home. • May worry about the changes in • Reassure children of how their needs will
their daily lives. be met and of who will take care of them.
• Elementary school
children begin to • Have more nightmares. • Talk with children about their thoughts and
understand that feelings; be sensitive to children’s fears.
divorce means their • May exhibit signs of sadness
parents will no and grieving because of the • Plan a schedule of time for children to
longer be married absence of one parent. spend with their other parent. Be support-
and live together, ive of children’s ongoing relationship with
and that their par- • Preschoolers may be aggres- the other parent.
ents no longer love sive and angry toward the par-
each other. ent they “blame.” • Read books together about children and
divorce (see list at end of guide).
• Because preschoolers struggle
with the difference between fan- • Gently, and matter-of-factly, remind chil-
tasy and reality, children may dren that the divorce is ﬁnal and that par-
have rich fantasies about par- ents will not get back together again.
ents getting back together.
2 Human Environmental Sciences Extension
Children’s understanding of divorce by age group (continued)
What children Children’s thoughts What parents can do for
understand and feelings children
Preteens and • Understand what • May feel abandoned by the • Maintain open lines of communication
adolescents divorce means but parent who moves out of the with children; reassure children of your
may have difﬁculty house. love and continued involvement in their
accepting the reality lives.
of the changes it • May withdraw from long-time
brings to their family. friends and favorite activities. • Whenever possible, both parents need to
stay involved in children’s lives, know chil-
• Although thinking at • May act out in uncharacteristic dren’s friends, what they do together, and
a more complex ways (start using bad lan- keep up with children’s progress at school
level, still may guage, become aggressive or and in other activities.
blame themselves rebellious).
for the divorce. • Honor family rituals and routines (Sunday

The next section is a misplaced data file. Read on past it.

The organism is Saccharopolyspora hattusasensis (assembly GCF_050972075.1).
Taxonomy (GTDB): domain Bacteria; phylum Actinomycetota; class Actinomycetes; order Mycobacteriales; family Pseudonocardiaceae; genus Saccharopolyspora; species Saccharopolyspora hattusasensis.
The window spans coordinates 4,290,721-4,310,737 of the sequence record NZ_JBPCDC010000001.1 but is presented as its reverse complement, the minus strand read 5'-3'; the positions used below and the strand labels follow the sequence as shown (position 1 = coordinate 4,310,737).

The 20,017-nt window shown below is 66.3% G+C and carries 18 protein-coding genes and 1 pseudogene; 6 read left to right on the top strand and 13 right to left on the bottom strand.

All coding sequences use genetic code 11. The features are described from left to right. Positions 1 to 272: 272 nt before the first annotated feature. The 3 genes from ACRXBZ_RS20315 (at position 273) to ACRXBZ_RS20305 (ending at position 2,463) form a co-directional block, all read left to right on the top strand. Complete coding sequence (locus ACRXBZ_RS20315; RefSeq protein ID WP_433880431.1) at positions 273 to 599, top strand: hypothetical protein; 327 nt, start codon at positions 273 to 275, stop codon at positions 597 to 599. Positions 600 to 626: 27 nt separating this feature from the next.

• May feel angry and unsure dinner, weeknight homework time, gro-
about their own beliefs con- cery shopping together, watch favorite
cerning love, marriage, and television shows or movies as a family).
• If you need to increase children’s house-
• May experience a sense of hold responsibilities, assign chores and
growing up too soon. tasks that are age-appropriate (help with
laundry, housecleaning, yardwork, meal
• May start to worry about “adult preparations); show appreciation for chil-
matters,” such as the family’s dren’s contributions.
• Avoid using teenage children as conﬁ-
• May feel obligated to take on dants; plan special time for yourself with
more adult responsibilities in adult friends and family members.
• Tell children who will be attending special
occasions such as sporting events and
graduation ceremonies, especially if you
plan to take a new romantic partner.
What I need from my mom and dad
✔ I need both of you to stay involved in my life. ✔ Please communicate directly with my other parent
Even if you don’t live close by, please write letters, so that I don’t have to send messages back and
make phone calls, and ask me lots of questions forth. I want you to talk with each other so that the
about who I spend time with and what I like and don’t messages are communicated the right way and so
like to do. When you don’t stay involved in my life, I that I don’t feel like I am going to mess up.
feel like I’m not important and that you don’t really
✔ When talking about my other parent, please
say only nice things, or don’t say anything at
✔ Please stop ﬁghting and work hard to get all. When you say mean, unkind things about my
along with each other. Try to agree on mat- other parent, I feel like you are putting me down and
ters related to me and my needs. When you expecting me to take your side.
ﬁght about me, I think that I did something
✔ Please remember that I want both of you
wrong and I feel guilty.
to be a part of my life. I count on my mom
✔ I want to love you both and enjoy the time that and dad to raise me, to teach me what is
I spend with each of you. Please support me and important, and to help me when I have prob-
the time that I spend with each of you. If you act lems.
jealous or upset, I feel like I need to take sides
and love one parent more than the other.
(continued from page 1)
Using books to talk express their emotions and discuss
from parents that they are not responsi- with children about issues that they may not otherwise be
ble for the divorce. divorce comfortable talking about. Parents also
Remember to ask children about Children’s books about divorce can may beneﬁt from these books by learn-
their fears and concerns. Give children help them work through the issues they ing common things that children of
time to think about the divorce and the face. Reading divorce experience.
changes ahead. Meet again as a family books can
to talk about new questions and to give chil- It’s not your fault, KoKo Bear.
reassure children of your ongoing dren a way Vicky Lansky (1998) Book Peddlers.
involvement in their lives. Take your to This book is designed for
children’s questions and concerns seri- parents and children ages